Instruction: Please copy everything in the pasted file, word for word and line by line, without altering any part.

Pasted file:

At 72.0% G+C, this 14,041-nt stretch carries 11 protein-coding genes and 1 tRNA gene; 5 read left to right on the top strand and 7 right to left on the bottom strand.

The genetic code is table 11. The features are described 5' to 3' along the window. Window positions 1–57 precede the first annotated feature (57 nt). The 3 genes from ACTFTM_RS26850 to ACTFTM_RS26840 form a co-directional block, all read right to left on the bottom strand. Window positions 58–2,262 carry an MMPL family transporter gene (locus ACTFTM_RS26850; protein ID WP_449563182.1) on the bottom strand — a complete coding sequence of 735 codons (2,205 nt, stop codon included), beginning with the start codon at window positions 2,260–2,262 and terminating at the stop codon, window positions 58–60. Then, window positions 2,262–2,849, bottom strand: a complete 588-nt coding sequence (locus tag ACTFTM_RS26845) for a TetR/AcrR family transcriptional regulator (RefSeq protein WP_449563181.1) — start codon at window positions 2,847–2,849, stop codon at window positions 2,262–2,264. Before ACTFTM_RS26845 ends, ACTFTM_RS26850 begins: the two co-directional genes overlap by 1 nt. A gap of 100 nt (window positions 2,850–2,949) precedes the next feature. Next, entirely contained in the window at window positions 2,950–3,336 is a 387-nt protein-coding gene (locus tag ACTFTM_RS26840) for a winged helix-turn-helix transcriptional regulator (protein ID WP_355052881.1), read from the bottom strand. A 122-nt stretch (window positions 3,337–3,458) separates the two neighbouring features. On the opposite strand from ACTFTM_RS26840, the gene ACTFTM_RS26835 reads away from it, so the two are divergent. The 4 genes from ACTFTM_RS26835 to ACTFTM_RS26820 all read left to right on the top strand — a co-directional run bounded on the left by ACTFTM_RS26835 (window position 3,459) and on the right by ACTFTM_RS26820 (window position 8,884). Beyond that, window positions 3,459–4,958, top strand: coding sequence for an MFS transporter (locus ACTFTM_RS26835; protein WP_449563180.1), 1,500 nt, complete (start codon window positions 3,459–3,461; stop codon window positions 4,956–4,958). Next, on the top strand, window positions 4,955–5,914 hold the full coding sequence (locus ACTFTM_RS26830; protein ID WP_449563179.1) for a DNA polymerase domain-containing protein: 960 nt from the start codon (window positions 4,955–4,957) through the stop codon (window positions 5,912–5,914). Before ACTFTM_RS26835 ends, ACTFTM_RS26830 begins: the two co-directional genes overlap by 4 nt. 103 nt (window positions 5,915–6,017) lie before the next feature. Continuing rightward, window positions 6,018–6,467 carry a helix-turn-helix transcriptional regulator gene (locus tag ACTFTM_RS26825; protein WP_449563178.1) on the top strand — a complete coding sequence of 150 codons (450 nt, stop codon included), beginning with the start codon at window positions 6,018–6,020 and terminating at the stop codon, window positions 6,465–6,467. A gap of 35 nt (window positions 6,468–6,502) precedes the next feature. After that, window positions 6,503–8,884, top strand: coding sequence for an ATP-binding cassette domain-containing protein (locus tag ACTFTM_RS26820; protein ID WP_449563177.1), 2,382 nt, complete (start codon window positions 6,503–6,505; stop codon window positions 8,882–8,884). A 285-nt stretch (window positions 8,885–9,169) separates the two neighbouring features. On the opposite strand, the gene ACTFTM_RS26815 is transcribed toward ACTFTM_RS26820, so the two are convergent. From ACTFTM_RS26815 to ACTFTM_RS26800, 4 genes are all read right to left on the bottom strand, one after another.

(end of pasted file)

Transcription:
At 72.0% G+C, this 14,041-nt stretch carries 11 protein-coding genes and 1 tRNA gene; 5 read left to right on the top strand and 7 right to left on the bottom strand.

The genetic code is table 11. The features are described 5' to 3' along the window. Window positions 1–57 precede the first annotated feature (57 nt). The 3 genes from ACTFTM_RS26850 to ACTFTM_RS26840 form a co-directional block, all read right to left on the bottom strand. Window positions 58–2,262 carry an MMPL family transporter gene (locus ACTFTM_RS26850; protein ID WP_449563182.1) on the bottom strand — a complete coding sequence of 735 codons (2,205 nt, stop codon included), beginning with the start codon at window positions 2,260–2,262 and terminating at the stop codon, window positions 58–60. Then, window positions 2,262–2,849, bottom strand: a complete 588-nt coding sequence (locus tag ACTFTM_RS26845) for a TetR/AcrR family transcriptional regulator (RefSeq protein WP_449563181.1) — start codon at window positions 2,847–2,849, stop codon at window positions 2,262–2,264. Before ACTFTM_RS26845 ends, ACTFTM_RS26850 begins: the two co-directional genes overlap by 1 nt. A gap of 100 nt (window positions 2,850–2,949) precedes the next feature. Next, entirely contained in the window at window positions 2,950–3,336 is a 387-nt protein-coding gene (locus tag ACTFTM_RS26840) for a winged helix-turn-helix transcriptional regulator (protein ID WP_355052881.1), read from the bottom strand. A 122-nt stretch (window positions 3,337–3,458) separates the two neighbouring features. On the opposite strand from ACTFTM_RS26840, the gene ACTFTM_RS26835 reads away from it, so the two are divergent. The 4 genes from ACTFTM_RS26835 to ACTFTM_RS26820 all read left to right on the top strand — a co-directional run bounded on the left by ACTFTM_RS26835 (window position 3,459) and on the right by ACTFTM_RS26820 (window position 8,884). Beyond that, window positions 3,459–4,958, top strand: coding sequence for an MFS transporter (locus ACTFTM_RS26835; protein WP_449563180.1), 1,500 nt, complete (start codon window positions 3,459–3,461; stop codon window positions 4,956–4,958). Next, on the top strand, window positions 4,955–5,914 hold the full coding sequence (locus ACTFTM_RS26830; protein ID WP_449563179.1) for a DNA polymerase domain-containing protein: 960 nt from the start codon (window positions 4,955–4,957) through the stop codon (window positions 5,912–5,914). Before ACTFTM_RS26835 ends, ACTFTM_RS26830 begins: the two co-directional genes overlap by 4 nt. 103 nt (window positions 5,915–6,017) lie before the next feature. Continuing rightward, window positions 6,018–6,467 carry a helix-turn-helix transcriptional regulator gene (locus tag ACTFTM_RS26825; protein WP_449563178.1) on the top strand — a complete coding sequence of 150 codons (450 nt, stop codon included), beginning with the start codon at window positions 6,018–6,020 and terminating at the stop codon, window positions 6,465–6,467. A gap of 35 nt (window positions 6,468–6,502) precedes the next feature. After that, window positions 6,503–8,884, top strand: coding sequence for an ATP-binding cassette domain-containing protein (locus tag ACTFTM_RS26820; protein ID WP_449563177.1), 2,382 nt, complete (start codon window positions 6,503–6,505; stop codon window positions 8,882–8,884). A 285-nt stretch (window positions 8,885–9,169) separates the two neighbouring features. On the opposite strand, the gene ACTFTM_RS26815 is transcribed toward ACTFTM_RS26820, so the two are convergent. From ACTFTM_RS26815 to ACTFTM_RS26800, 4 genes are all read right to left on the bottom strand, one after another.